Steer away from business casual. You're not an Employee yet! While a suit probably isn't a bad thing, it probably won't make-or-break the interview. Given that it's summer, and especially in Florida, I'd go without. What's important is that you look good and feel comfortable in the clothes you chose to wear to the interview--it's just one more way you can show and feel your confidence, and it will be noticed!
When I interviewed in the People Department last year for an intern position in Maintenance Material Purchasing, I wore a blue button-down with darker blue pinstripes, just a little on the bold side, and dark navy dress pants. I pressed my clothes and sharpened all the creases. I wore a tie that was perfect. It was what I like to call a "fun" tie--you know the type--but this one had vintage airplanes and bright, florescent-colored bag tags that were reminiscent of the days before Southwest used thermal printing for bag tags. And, of course, I wore dress shoes and a belt. I left the jacket at home. The overall impression was smart. I looked like I put some thought into what I was going to wear (and I had), and the interviewers sensed that. I was later told that the tie was a great complement, as it showed care and concern enough to wear a tie, but also that I was comfortable enough (even in the interview) to be myself, have fun, and not take myself too seriously.
To top it all off, so to speak, when the recruiter called me in from the waiting area, I donned one of the inflatable airplane hats Southwest sometimes gives out as promotional items at events they sponsor. Of course, I had prepared for it and had the hat already inflated and waiting under my seat for just that moment. The recruiter paused a moment, smiled, and began laughing hysterically. Everyone I passed in the hallway to the conference room where the interview was to be held were looking and smiling, and some were even poking heads out of rooms to get a better look. When we got to the room, the recruiter asked me to wait outside the door just a moment. Then she stepped in and said enthusiastically "Guys, wait 'til you see my little Intern!" I should have known then I was as good as hired. As she led me around the corner, the whole room lit up with smiles, cheers, and laughter. After a minute or two, I politely told the room that I was going to take the hat off, since I wanted the interviewers to be able to take me seriously, and we got down to business, but not before I was made to promise that I wore the hat out of the interview and back through the People Department on the way out. Turned out to be the best icebreaker I ever could have come up with, and just the Spirit and attitude Southwest was seeking out.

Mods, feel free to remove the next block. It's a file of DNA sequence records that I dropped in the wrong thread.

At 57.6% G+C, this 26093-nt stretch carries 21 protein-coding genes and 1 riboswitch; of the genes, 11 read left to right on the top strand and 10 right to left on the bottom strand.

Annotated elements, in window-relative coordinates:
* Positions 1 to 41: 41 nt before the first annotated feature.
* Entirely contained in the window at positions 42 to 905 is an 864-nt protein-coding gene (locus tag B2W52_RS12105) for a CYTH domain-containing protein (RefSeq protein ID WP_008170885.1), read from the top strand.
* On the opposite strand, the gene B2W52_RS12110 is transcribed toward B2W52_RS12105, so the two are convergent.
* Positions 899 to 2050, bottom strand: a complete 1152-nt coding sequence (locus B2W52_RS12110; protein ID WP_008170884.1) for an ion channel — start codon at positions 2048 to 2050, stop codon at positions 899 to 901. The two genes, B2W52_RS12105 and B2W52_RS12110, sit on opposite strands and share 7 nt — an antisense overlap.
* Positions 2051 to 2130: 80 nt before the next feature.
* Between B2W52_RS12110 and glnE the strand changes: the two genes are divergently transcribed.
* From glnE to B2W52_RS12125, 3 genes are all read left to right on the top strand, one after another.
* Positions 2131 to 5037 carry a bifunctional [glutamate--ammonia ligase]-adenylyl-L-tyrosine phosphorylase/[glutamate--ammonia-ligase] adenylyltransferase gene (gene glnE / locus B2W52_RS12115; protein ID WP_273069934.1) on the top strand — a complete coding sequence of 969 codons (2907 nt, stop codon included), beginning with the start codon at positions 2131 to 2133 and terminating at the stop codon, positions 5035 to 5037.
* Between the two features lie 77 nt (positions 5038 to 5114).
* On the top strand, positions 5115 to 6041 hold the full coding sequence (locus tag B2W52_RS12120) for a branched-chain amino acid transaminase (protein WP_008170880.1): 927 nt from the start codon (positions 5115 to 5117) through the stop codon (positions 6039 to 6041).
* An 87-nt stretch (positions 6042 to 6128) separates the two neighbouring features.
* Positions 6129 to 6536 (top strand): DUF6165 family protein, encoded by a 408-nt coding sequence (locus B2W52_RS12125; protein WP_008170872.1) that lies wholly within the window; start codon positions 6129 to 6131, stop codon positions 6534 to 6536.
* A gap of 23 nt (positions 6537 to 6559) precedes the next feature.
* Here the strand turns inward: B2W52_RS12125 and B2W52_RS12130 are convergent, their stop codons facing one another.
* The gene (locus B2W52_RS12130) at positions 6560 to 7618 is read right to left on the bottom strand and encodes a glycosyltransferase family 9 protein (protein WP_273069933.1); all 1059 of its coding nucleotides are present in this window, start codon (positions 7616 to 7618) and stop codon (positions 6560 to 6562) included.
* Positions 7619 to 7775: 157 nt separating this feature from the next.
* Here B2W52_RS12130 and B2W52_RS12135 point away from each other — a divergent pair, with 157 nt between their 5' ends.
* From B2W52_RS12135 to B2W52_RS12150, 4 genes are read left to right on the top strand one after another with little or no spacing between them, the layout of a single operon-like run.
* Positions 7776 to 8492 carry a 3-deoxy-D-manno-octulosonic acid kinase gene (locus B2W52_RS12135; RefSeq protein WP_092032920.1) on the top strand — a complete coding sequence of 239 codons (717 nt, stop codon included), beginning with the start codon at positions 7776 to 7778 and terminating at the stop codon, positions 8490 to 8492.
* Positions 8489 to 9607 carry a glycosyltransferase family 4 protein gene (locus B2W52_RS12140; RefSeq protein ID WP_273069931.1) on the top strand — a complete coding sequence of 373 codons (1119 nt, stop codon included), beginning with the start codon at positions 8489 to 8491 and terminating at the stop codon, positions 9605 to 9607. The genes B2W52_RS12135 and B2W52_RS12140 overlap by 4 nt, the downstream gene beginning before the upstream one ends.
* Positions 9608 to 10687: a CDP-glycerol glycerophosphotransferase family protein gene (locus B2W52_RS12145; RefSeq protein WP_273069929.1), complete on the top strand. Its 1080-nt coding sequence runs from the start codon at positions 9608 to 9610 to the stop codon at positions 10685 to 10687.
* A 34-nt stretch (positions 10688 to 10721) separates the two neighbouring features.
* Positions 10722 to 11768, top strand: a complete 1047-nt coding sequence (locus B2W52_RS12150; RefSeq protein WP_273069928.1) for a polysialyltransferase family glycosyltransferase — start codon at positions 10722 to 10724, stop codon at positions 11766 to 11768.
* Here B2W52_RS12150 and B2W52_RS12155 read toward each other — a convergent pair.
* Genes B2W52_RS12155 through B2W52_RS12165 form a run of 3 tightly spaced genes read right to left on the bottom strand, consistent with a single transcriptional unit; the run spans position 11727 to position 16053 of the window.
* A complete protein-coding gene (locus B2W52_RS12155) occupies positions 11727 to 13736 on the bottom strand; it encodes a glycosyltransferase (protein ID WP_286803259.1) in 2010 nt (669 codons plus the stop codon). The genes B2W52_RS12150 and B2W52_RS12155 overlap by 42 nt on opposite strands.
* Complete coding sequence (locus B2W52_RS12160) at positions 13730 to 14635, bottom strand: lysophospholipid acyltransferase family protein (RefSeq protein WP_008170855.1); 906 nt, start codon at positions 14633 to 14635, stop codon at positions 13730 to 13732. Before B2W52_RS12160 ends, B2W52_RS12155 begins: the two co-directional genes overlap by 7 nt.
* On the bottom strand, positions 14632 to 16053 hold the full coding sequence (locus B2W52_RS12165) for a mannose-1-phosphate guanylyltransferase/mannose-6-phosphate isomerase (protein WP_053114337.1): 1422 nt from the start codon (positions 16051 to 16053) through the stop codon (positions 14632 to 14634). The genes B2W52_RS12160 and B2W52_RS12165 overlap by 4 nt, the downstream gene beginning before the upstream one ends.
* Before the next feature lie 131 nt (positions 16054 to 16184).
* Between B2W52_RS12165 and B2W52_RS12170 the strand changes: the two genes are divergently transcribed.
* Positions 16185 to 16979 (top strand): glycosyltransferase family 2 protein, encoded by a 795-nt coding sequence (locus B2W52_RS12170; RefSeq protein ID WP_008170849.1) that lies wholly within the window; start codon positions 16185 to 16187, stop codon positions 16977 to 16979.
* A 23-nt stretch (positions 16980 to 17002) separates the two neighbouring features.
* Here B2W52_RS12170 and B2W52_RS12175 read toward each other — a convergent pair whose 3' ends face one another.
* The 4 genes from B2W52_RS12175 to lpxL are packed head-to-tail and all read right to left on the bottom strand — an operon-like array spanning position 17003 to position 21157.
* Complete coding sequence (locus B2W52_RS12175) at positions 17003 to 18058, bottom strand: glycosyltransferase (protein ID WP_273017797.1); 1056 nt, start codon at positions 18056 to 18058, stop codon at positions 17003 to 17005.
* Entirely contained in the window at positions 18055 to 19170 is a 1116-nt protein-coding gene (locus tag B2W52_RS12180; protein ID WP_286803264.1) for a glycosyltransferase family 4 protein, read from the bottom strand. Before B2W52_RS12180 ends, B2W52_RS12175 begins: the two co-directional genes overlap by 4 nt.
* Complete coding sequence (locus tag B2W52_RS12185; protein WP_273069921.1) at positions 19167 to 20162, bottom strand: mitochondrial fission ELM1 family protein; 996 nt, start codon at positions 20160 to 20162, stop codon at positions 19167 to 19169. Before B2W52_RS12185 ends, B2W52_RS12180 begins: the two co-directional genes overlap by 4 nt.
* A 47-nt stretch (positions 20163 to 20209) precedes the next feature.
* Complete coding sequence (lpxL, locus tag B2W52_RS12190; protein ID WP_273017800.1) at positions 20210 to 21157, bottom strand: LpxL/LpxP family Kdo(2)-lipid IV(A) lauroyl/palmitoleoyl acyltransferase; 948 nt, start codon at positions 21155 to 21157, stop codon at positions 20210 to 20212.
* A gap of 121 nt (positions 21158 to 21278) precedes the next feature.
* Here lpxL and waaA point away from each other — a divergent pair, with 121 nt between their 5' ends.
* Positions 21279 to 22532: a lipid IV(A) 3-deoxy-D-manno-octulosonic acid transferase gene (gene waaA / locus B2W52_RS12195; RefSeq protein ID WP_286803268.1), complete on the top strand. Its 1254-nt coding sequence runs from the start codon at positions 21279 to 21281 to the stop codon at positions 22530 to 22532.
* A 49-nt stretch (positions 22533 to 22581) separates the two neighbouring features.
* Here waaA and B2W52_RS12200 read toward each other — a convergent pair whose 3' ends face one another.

Now, considering that my interview was only for an intern position, I'm not saying that you or anyone should try to be the funny guy, especially if it's any sort of group interview. But it worked for me, and when I go back to Southwest for a permanent, full-time position, I'm going to wear the hat to my interview again, even if just for good luck.
Southwest LUVs when their Employees can stand out in a positive way, either to internal or external Customers, and I think it's especially true for Employees on the front-line. If you can find good balance in standing out and making a great impression--something that will have you remembered in a good way long after your interview--don't be afraid to show it! You can't fake anything if you're genuine, so be yourself, and be honest. If any part of the interview takes on a group setting, be sure that you listen to others, contribute to the group, and that you have at least as much concern for the success of your fellow applicants as your own. In these scenarios, interviewers will be looking for that. You'll be working as part of a team at Southwest, and more importantly, a Family: not just on your own. So why should the interview be fundamentally different?
Now, since you've been given every imaginable piece of advice out there and are probably more in doubt than before, I'll leave you with this: If I've learned anything during my time with Southwest, it's that common sense and good judgement go a long way in developing effective relationships, and it's manifested in the way we choose to do business with Customers, Vendors, Buyers, and our Employees. Take that with you to an interview and apply it, show that you possess these, and you'll do just fine. If you're willing to work hard, follow the Golden Rule, and have FUN, then you can expect a very rewarding Southwest career. Welcome Onboard the Flight of Your Life!
Opinions expressed by "iflyswa" are not those of Southwest Airlines Officers, Directors, or Employees.